Barring any steep jump the rest of the session on Friday, prices are heading for their eighth weekly loss in the last nine, one of the most volatile weeks in the history of oil trading, with nearby expiring May U.S. West Texas Intermediate falling into negative territory to minus $37.63 a barrel on Monday, while Brent fell to a two-decade low.
Traders are saying the late week rally is being fueled by short-covering rather than speculative buying. Nothing has changed in the fundamentals to turn the energy complex bullish the last three days. Once the coronavirus is under control, output should rebound as well as prices, but don’t expect output or prices to return to pre-virus levels for years.
Week Began With Extremely Bearish Outlook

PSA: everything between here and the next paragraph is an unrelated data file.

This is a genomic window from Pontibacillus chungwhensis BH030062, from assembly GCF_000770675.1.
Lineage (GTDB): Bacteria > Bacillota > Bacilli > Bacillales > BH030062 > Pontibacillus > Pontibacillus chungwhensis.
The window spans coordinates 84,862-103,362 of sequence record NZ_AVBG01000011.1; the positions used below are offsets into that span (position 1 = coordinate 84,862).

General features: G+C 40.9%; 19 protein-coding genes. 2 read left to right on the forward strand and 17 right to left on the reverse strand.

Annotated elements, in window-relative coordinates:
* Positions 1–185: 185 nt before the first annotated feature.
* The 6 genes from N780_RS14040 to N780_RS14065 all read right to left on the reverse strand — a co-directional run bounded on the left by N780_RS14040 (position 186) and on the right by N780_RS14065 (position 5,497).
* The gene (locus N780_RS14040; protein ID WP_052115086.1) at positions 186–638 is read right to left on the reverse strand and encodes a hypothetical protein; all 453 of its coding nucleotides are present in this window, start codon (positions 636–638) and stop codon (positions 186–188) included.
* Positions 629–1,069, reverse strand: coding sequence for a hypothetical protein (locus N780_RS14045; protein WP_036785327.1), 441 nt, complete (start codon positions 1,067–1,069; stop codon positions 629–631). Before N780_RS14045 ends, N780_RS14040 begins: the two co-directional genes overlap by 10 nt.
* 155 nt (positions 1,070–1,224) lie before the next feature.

Excess supply caused by the economic fallout from the coronavirus pandemic hammered crude oil at the beginning of the week.
The selling pressure was so strong, the front-month U.S. futures contract fell into negative territory for the first time in history and set a record for the number of contracts traded on Tuesday. The surge in volume and volatility prompted the CME Group, the world’s biggest commodities exchange, to raise margins on crude oil futures.
Coronavirus Inflicted Demand Destruction
Crude oil prices have plummeted by close to 80% this year as the pandemic has spread across the world and every sector of the economy, killing nearly 180,000 people, routing financial markets and leading…